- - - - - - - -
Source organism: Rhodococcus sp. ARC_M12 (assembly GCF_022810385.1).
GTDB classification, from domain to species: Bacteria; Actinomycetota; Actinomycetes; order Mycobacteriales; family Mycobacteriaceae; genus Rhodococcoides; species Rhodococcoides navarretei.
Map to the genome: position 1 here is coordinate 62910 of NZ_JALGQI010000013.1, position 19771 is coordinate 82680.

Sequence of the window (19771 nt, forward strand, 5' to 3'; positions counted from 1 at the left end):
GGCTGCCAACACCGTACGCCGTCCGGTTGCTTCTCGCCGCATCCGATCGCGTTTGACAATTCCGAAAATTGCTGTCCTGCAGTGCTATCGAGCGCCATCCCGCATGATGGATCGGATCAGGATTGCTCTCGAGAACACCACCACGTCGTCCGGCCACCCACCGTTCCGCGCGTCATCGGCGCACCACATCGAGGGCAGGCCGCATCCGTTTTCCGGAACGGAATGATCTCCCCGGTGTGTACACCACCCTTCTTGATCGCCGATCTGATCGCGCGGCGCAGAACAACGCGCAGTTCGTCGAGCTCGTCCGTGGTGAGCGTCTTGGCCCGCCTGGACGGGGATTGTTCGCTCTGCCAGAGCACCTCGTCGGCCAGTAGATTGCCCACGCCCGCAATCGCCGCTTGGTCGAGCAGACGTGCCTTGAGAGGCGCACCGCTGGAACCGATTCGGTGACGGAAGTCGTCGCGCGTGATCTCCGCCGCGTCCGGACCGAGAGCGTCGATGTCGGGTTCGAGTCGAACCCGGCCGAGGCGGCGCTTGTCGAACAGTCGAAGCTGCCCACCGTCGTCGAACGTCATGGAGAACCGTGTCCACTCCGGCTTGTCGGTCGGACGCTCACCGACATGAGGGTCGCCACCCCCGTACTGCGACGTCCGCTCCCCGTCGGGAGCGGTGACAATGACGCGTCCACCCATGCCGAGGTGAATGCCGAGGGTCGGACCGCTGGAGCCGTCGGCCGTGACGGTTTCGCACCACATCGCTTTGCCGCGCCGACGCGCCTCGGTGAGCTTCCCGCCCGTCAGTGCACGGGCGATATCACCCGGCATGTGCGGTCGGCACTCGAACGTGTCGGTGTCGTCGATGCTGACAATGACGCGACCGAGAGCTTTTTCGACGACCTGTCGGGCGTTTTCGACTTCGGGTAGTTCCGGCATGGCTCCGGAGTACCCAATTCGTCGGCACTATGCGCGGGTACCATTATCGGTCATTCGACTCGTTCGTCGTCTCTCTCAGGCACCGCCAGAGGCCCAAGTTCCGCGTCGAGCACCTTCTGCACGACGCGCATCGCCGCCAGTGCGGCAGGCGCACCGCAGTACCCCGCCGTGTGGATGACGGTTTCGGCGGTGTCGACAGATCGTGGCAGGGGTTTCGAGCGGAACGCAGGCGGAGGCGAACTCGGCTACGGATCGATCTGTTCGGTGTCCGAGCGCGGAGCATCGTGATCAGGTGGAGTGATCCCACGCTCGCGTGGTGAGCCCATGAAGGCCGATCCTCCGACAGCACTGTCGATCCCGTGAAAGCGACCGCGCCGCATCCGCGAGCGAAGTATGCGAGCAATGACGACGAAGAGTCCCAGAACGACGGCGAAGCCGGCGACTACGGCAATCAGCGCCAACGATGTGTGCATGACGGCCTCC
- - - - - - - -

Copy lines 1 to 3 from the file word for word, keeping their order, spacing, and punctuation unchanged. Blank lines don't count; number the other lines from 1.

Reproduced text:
Source organism: Rhodococcus sp. ARC_M12 (assembly GCF_022810385.1).
GTDB classification, from domain to species: Bacteria; Actinomycetota; Actinomycetes; order Mycobacteriales; family Mycobacteriaceae; genus Rhodococcoides; species Rhodococcoides navarretei.
Map to the genome: position 1 here is coordinate 62910 of NZ_JALGQI010000013.1, position 19771 is coordinate 82680.